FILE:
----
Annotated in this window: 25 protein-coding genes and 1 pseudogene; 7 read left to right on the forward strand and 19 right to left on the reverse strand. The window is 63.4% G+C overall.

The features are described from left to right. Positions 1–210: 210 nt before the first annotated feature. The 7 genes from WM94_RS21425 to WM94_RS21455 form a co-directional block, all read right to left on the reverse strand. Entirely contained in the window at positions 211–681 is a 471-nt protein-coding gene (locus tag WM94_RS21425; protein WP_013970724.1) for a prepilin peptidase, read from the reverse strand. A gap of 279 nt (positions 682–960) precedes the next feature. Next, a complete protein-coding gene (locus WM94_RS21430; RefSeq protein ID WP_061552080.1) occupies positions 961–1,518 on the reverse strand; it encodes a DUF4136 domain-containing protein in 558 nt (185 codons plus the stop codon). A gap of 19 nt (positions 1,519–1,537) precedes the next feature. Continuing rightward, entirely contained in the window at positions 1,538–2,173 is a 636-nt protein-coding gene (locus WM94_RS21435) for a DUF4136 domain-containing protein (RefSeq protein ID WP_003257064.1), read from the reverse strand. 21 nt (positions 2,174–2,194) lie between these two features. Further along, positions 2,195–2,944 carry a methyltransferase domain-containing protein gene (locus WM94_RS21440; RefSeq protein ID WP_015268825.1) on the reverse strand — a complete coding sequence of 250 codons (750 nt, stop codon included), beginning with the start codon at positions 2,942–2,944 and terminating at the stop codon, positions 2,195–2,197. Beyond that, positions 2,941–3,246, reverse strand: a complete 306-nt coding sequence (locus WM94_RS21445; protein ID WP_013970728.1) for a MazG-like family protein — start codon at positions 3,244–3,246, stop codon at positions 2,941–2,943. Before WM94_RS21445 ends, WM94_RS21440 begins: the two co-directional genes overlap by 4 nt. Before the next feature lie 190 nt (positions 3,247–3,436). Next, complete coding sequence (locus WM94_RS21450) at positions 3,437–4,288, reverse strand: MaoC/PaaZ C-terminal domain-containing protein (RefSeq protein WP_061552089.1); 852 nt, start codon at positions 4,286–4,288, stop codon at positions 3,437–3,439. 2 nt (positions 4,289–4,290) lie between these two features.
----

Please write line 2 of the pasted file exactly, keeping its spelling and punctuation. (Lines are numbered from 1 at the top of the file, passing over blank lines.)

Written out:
The features are described from left to right. Positions 1–210: 210 nt before the first annotated feature. The 7 genes from WM94_RS21425 to WM94_RS21455 form a co-directional block, all read right to left on the reverse strand. Entirely contained in the window at positions 211–681 is a 471-nt protein-coding gene (locus tag WM94_RS21425; protein WP_013970724.1) for a prepilin peptidase, read from the reverse strand. A gap of 279 nt (positions 682–960) precedes the next feature. Next, a complete protein-coding gene (locus WM94_RS21430; RefSeq protein ID WP_061552080.1) occupies positions 961–1,518 on the reverse strand; it encodes a DUF4136 domain-containing protein in 558 nt (185 codons plus the stop codon). A gap of 19 nt (positions 1,519–1,537) precedes the next feature. Continuing rightward, entirely contained in the window at positions 1,538–2,173 is a 636-nt protein-coding gene (locus WM94_RS21435) for a DUF4136 domain-containing protein (RefSeq protein ID WP_003257064.1), read from the reverse strand. 21 nt (positions 2,174–2,194) lie between these two features. Further along, positions 2,195–2,944 carry a methyltransferase domain-containing protein gene (locus WM94_RS21440; RefSeq protein ID WP_015268825.1) on the reverse strand — a complete coding sequence of 250 codons (750 nt, stop codon included), beginning with the start codon at positions 2,942–2,944 and terminating at the stop codon, positions 2,195–2,197. Beyond that, positions 2,941–3,246, reverse strand: a complete 306-nt coding sequence (locus WM94_RS21445; protein ID WP_013970728.1) for a MazG-like family protein — start codon at positions 3,244–3,246, stop codon at positions 2,941–2,943. Before WM94_RS21445 ends, WM94_RS21440 begins: the two co-directional genes overlap by 4 nt. Before the next feature lie 190 nt (positions 3,247–3,436). Next, complete coding sequence (locus WM94_RS21450) at positions 3,437–4,288, reverse strand: MaoC/PaaZ C-terminal domain-containing protein (RefSeq protein WP_061552089.1); 852 nt, start codon at positions 4,286–4,288, stop codon at positions 3,437–3,439. 2 nt (positions 4,289–4,290) lie between these two features.